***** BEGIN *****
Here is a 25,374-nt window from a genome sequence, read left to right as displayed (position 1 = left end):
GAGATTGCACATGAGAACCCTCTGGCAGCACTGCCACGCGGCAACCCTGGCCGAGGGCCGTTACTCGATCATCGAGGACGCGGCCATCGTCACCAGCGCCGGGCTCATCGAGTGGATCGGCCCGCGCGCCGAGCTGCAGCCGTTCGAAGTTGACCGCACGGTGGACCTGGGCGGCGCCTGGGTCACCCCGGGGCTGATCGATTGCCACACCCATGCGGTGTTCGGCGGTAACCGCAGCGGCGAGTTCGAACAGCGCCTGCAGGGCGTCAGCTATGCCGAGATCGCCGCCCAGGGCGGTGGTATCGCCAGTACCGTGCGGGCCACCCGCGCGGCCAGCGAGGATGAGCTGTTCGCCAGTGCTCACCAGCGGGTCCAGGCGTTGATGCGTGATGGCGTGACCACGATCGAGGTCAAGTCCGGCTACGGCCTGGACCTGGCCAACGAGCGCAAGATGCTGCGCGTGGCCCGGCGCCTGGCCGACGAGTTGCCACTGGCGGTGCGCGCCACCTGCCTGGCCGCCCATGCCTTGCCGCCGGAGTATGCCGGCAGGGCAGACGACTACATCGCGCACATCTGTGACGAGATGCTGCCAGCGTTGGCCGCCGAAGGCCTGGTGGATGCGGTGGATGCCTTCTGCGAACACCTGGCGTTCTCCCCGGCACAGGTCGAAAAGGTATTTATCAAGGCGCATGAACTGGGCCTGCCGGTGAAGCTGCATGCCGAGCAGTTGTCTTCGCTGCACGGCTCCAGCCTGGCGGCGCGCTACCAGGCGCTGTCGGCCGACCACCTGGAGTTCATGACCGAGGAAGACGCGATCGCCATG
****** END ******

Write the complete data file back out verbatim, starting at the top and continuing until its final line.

Here is a 25,374-nt window from a genome sequence, read left to right as displayed (position 1 = left end):
GAGATTGCACATGAGAACCCTCTGGCAGCACTGCCACGCGGCAACCCTGGCCGAGGGCCGTTACTCGATCATCGAGGACGCGGCCATCGTCACCAGCGCCGGGCTCATCGAGTGGATCGGCCCGCGCGCCGAGCTGCAGCCGTTCGAAGTTGACCGCACGGTGGACCTGGGCGGCGCCTGGGTCACCCCGGGGCTGATCGATTGCCACACCCATGCGGTGTTCGGCGGTAACCGCAGCGGCGAGTTCGAACAGCGCCTGCAGGGCGTCAGCTATGCCGAGATCGCCGCCCAGGGCGGTGGTATCGCCAGTACCGTGCGGGCCACCCGCGCGGCCAGCGAGGATGAGCTGTTCGCCAGTGCTCACCAGCGGGTCCAGGCGTTGATGCGTGATGGCGTGACCACGATCGAGGTCAAGTCCGGCTACGGCCTGGACCTGGCCAACGAGCGCAAGATGCTGCGCGTGGCCCGGCGCCTGGCCGACGAGTTGCCACTGGCGGTGCGCGCCACCTGCCTGGCCGCCCATGCCTTGCCGCCGGAGTATGCCGGCAGGGCAGACGACTACATCGCGCACATCTGTGACGAGATGCTGCCAGCGTTGGCCGCCGAAGGCCTGGTGGATGCGGTGGATGCCTTCTGCGAACACCTGGCGTTCTCCCCGGCACAGGTCGAAAAGGTATTTATCAAGGCGCATGAACTGGGCCTGCCGGTGAAGCTGCATGCCGAGCAGTTGTCTTCGCTGCACGGCTCCAGCCTGGCGGCGCGCTACCAGGCGCTGTCGGCCGACCACCTGGAGTTCATGACCGAGGAAGACGCGATCGCCATG